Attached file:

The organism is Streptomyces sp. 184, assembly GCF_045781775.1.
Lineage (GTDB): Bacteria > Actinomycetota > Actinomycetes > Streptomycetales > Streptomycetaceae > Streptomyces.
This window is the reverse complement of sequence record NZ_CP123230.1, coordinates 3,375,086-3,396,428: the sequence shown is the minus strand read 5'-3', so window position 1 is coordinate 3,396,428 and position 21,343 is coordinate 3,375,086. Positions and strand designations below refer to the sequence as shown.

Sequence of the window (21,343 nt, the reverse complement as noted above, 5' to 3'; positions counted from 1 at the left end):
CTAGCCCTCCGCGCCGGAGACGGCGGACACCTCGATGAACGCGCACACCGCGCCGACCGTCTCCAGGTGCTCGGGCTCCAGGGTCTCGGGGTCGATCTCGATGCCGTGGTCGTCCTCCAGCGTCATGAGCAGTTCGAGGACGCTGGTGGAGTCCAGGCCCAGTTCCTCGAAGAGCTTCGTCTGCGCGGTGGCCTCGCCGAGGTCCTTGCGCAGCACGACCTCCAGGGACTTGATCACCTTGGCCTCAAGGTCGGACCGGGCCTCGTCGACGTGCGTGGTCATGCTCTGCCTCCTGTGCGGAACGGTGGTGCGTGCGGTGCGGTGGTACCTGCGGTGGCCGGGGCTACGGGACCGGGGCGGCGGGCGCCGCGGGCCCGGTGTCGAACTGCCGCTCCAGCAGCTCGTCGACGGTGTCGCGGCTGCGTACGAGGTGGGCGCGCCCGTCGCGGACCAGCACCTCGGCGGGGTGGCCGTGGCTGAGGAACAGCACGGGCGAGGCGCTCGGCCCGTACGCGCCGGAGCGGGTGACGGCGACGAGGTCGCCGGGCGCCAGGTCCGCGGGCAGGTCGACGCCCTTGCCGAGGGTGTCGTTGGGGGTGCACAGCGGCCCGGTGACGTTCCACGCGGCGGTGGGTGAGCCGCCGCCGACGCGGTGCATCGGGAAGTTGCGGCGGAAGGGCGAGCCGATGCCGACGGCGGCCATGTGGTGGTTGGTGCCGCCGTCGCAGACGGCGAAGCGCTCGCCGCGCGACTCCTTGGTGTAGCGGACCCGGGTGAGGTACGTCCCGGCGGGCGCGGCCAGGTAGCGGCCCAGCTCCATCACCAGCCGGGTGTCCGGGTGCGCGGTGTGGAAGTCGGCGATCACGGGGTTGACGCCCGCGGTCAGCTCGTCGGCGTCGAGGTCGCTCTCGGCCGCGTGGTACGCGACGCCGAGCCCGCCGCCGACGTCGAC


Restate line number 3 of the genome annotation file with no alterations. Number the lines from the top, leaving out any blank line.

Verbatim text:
This window is the reverse complement of sequence record NZ_CP123230.1, coordinates 3,375,086-3,396,428: the sequence shown is the minus strand read 5'-3', so window position 1 is coordinate 3,396,428 and position 21,343 is coordinate 3,375,086. Positions and strand designations below refer to the sequence as shown.